In February 1982, there were several shootings of law enforcement officers on Chicago's South Side: two Cook County Sheriff's Officers were wounded and a rookie Chicago police officer was shot and killed on a CTA bus on February 5.
Beginning in the 1970s, allegations were made that Burge and those under his command used physical assault and torture to coerce confessions. In February 1982, several Chicago law enforcement officials were shot and some killed in Police Area 2, where Burge commanded the detective squad.
Arrests and interrogations related to those killings generated new complaints about police brutality.
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Jon Graham Burge (born December 20, 1947) is a convicted felon and former Chicago Police Department detective and commander who gained notoriety for torturing more than 200 criminal suspects between 19 in order to force confessions.
A decorated United States Army veteran, Burge served tours in South Korea and Vietnam and continued as an enlisted United States Army Reserve soldier where he served in the military police.
When he returned to the South Side of Chicago, he began his career as a police officer, achieving the rank of commander.
In January 2003 he pardoned four of Burge's victims on death row whose convictions were based on coerced confessions.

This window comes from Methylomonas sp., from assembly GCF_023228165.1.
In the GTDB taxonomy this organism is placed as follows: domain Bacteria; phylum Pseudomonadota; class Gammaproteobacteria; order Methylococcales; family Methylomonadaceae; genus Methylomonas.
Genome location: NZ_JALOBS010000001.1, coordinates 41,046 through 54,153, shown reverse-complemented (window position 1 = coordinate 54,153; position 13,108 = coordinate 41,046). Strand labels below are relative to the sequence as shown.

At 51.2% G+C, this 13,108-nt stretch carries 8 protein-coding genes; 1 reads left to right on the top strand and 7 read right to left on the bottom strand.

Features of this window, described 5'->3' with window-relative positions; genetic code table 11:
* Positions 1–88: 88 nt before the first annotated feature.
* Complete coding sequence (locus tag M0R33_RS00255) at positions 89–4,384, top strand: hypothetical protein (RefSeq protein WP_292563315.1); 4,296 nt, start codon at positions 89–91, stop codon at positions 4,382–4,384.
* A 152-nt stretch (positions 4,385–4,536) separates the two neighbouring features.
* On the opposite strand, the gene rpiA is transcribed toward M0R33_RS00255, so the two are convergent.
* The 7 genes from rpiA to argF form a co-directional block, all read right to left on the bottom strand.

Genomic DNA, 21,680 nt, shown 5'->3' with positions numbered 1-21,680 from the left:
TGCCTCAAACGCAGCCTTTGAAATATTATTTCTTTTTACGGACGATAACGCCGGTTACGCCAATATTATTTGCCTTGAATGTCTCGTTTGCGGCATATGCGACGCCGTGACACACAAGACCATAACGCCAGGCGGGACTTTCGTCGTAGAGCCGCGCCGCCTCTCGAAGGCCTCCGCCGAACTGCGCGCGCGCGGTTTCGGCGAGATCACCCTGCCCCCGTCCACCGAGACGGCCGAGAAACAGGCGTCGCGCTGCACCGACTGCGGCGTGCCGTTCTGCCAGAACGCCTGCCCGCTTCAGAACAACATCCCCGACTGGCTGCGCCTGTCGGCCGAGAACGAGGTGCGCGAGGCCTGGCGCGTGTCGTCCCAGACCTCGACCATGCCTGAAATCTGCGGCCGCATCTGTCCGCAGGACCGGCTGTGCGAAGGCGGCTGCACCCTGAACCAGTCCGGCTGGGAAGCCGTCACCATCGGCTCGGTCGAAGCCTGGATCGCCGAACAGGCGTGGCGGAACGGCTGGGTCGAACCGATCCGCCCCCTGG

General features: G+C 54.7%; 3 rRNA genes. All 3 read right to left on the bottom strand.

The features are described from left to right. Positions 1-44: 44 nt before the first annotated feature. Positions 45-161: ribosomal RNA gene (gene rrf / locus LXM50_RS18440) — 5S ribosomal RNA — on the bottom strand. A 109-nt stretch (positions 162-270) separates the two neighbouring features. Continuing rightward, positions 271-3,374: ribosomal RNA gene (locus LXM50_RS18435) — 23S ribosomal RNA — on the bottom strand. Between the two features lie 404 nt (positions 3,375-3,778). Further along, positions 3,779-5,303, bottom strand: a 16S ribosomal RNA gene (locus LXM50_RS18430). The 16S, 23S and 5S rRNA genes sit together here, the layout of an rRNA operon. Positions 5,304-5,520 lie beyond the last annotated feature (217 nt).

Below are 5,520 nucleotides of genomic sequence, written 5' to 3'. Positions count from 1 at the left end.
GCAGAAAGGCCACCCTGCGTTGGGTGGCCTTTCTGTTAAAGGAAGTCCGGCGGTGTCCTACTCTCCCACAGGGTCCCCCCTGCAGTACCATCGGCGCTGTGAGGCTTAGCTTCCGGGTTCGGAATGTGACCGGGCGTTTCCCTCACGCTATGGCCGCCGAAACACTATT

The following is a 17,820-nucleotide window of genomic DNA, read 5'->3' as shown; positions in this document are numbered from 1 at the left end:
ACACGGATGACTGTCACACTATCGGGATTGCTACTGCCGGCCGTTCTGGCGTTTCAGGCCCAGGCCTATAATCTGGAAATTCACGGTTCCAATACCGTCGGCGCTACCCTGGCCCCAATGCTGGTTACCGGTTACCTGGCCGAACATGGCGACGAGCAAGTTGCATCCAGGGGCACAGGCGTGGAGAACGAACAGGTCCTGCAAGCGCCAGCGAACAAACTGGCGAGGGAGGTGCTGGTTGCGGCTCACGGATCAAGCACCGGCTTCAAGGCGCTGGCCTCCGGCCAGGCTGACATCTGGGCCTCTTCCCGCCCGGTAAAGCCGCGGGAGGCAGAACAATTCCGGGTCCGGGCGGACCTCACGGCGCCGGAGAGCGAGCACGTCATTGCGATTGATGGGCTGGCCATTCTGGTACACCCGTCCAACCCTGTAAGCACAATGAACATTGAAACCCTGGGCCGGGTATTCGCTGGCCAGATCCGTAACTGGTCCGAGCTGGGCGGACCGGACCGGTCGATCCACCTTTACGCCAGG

This group of inmates subsequently filed a consolidated civil suit in the United States District Court for the Northern District of Illinois against the City of Chicago, various police officers, Cook County and various State's Attorneys.
It revealed numerous indictable crimes and other improprieties, but no indictment was made against Burge or his men as the statute of limitations for the crimes had expired.
Based on the evidence from the investigation and its report, convictions of several inmates were reversed, remanded, or overturned.
Following an internal investigation, Burge was suspended from the Chicago Police Department in 1991 and fired in 1993 after the Police Department Review Board ruled that he had used torture against suspects.